Eneloop AA - Is this a new Warning?

Is this a new Warning? Is there a reason why? :~

I was planning on purchasing a 4 pack of Eneloop Pro AA (BK-3HCCA4BA) for my new Nitecore EA41 Pioneer but I changed my mind after reading the Caution on the back of the pack: “Do not use in water proof flashlights or any device with an air tight battery compartment”
Same CAUTION is on the back of the Eneloop pack sold at Costco with (10) AA, (4) AAA and Charger (Item#906576)

It is a new warning. I had a couple of the eneloops outgas in flashlight recently. :frowning:

Me too. Of course it wasn’t a stock light. I pulled too hard on them. Melted the battery carrier & gassed out a cell.

Hey, but who cares! I am no expert, but I don’t think there is enough gas in 1 cell to make the light explode. But, I am a idiot, so don’t listen to me.

ANY battery technology can out gas and none of them should be in air tight or water tight containers. YES, that includes all of your flashlights that are water tight to a certain depth, meaning just about all of them. Yes, any of them could allow for cells to create a buildup of gas pressure and yes, bad things can happen to any battery, even alkaline. I've seen that too.

Have you ever noticed most everything else "electronic, with batteries" will allow for water to leak inside, if dropped in water? It's because that means air can escape too, so venting can occur. They design them so batteries can vent, instead of building up gas and exploding from the pressure. Flashlights are basically little pipe bombs and more unsafe than many other battery operated devices.

Because we can make depth charges… We can sink submarines!!! :smiley:

I use them since June (from ChibiM) in a EA4 inside a car, no problem.

OL said about what I was going to post but said it better. Basically the new warning is lawyer speak, presumably after some incidents of using Eneloops in lights which tried to discharge them faster than designed. IMO not surprising when you consider how fast the new Thrunite Neutron AA light tries to discharge them and lord knows about user modified lights.

do you have links to these?

Jeez, and here I’ve been diving for almost 20 years with NiCads, NiMh, alkaline, and now Lion all in WATER tight containers! Kee-rist! I coulda been killed! :open_mouth: Why didn’t anyone tell me? :quest:

The problem arises when you push the battery well beyond it’s specs, then it may out gas. Obviously you do that TOO much and you have a pressure bomb. Know the limitations of your battery and device, use accordingly and you will be fine.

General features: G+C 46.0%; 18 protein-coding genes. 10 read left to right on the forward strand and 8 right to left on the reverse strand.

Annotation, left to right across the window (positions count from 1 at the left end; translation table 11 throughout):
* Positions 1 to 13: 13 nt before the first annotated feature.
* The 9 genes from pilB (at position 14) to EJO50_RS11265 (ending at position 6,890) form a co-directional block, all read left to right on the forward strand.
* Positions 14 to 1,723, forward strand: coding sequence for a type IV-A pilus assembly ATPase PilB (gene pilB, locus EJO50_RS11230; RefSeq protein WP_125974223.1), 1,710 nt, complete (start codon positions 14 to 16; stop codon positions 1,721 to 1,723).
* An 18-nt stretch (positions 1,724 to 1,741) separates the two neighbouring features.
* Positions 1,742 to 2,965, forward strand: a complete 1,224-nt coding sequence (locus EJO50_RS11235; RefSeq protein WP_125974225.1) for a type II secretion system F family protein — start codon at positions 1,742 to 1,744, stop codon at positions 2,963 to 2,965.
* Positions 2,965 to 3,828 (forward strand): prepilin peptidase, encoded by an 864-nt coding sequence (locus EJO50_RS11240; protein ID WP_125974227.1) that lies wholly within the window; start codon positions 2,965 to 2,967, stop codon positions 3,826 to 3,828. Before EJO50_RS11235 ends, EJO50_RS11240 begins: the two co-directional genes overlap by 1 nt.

When that water tight light somehow fails to fulfill that specification and saltwater leaks in, the electronics go kinda berserk. The corrosion as those batteries dump is pretty nasty.

The cell contains no gas at all (or very little anyway). Dont view as a container of gas and thus its size being the limit of gas. It has chemicals in it, solids, and they convert to gas. When it starts to gas, there is considerably more gas than the package of the cell would imply.

Cuz we want you dead so we can inherit your lights… J)


Note that I said “presumably” about outgassing and as the new Thrunite Neutron claims 480 Lumens on one AA and 800 with two then I am again presuming that the current draw is ridiculous. See the Potential Issues section of Selfbuilt’s review on CPF where he notes issues with single AA operation on one light and too great a current draw from 16340 batteries other than IMR versions for the CR123a/16340/18650 Neutron. Unfortunately he does not give any current readings.

Sorry but as an ex quality assurance test and specification compliance test engineer I tend to interpolate and combine data from multiple sources and keep asking myself how things can relate. Over the last year or so a combination of increasing light outputs from new relatively small lights and more junk batteries out there has made me more concerned about safety issues. Just a bit surprised that apparently one of the first warnings comes from one of the best batteries available via this outgassing warning. Got a feeling that at the extreme of performance this warning may apply to ALL NiMH chemistry batteries and sealed lights.

I’ve had my my quark aa2 tactical tailcap switch ‘expand’ like 3 times in over 2 years. It became quite hard to press. I knew it was some kind of gas buildup at the time. I figured it was somewhat dangerous and each time, I recall putting the light out and waiting some time before unscrewing the tailcap out….

Which it does.

hope it doesnt become an issue since im running AAA eneloops in Olight O’Pen-

Been using them for years, they’re just covering their butts.

What’s that saying? “Remove the warning labels, let the problem sort itself naturally”


If you are concerned about NiMH being a problem when enclosed, think about your 18650 lithium batteries… Now that’s a nice pipe bomb!
I think it would be a nice protection to include a safety vent in all flashlights. That would be cheap, stop water from coming in but the seal would break if the cell inside vents.

well then i think i should stop worrying about it

You mean a Flapper Valve. I’ve seen such a thing on Safety Flashlights at the chemical factory. They are basically little holes in the flashlight body with a flap over it. I forget who makes them, but I believe they were Streamlight Xenon 3C models…

This quote is full of win